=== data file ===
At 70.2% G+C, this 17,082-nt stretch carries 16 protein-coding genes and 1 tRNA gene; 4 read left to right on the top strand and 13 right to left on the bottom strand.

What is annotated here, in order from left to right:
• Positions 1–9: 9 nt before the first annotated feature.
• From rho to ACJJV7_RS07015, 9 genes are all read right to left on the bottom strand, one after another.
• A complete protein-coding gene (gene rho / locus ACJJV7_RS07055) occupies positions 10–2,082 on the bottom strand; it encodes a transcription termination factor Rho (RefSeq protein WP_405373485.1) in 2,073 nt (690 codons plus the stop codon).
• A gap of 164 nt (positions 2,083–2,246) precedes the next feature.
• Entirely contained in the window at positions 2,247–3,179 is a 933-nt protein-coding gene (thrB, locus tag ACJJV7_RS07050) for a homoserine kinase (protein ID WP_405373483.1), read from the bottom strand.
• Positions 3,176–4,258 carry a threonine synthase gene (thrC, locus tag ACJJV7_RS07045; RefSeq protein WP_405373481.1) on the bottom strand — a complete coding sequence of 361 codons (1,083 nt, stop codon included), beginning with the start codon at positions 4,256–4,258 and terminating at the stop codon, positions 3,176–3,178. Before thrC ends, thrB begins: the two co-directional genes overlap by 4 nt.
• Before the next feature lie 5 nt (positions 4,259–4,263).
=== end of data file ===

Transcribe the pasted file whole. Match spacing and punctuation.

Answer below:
At 70.2% G+C, this 17,082-nt stretch carries 16 protein-coding genes and 1 tRNA gene; 4 read left to right on the top strand and 13 right to left on the bottom strand.

What is annotated here, in order from left to right:
• Positions 1–9: 9 nt before the first annotated feature.
• From rho to ACJJV7_RS07015, 9 genes are all read right to left on the bottom strand, one after another.
• A complete protein-coding gene (gene rho / locus ACJJV7_RS07055) occupies positions 10–2,082 on the bottom strand; it encodes a transcription termination factor Rho (RefSeq protein WP_405373485.1) in 2,073 nt (690 codons plus the stop codon).
• A gap of 164 nt (positions 2,083–2,246) precedes the next feature.
• Entirely contained in the window at positions 2,247–3,179 is a 933-nt protein-coding gene (thrB, locus tag ACJJV7_RS07050) for a homoserine kinase (protein ID WP_405373483.1), read from the bottom strand.
• Positions 3,176–4,258 carry a threonine synthase gene (thrC, locus tag ACJJV7_RS07045; RefSeq protein WP_405373481.1) on the bottom strand — a complete coding sequence of 361 codons (1,083 nt, stop codon included), beginning with the start codon at positions 4,256–4,258 and terminating at the stop codon, positions 3,176–3,178. Before thrC ends, thrB begins: the two co-directional genes overlap by 4 nt.
• Before the next feature lie 5 nt (positions 4,259–4,263).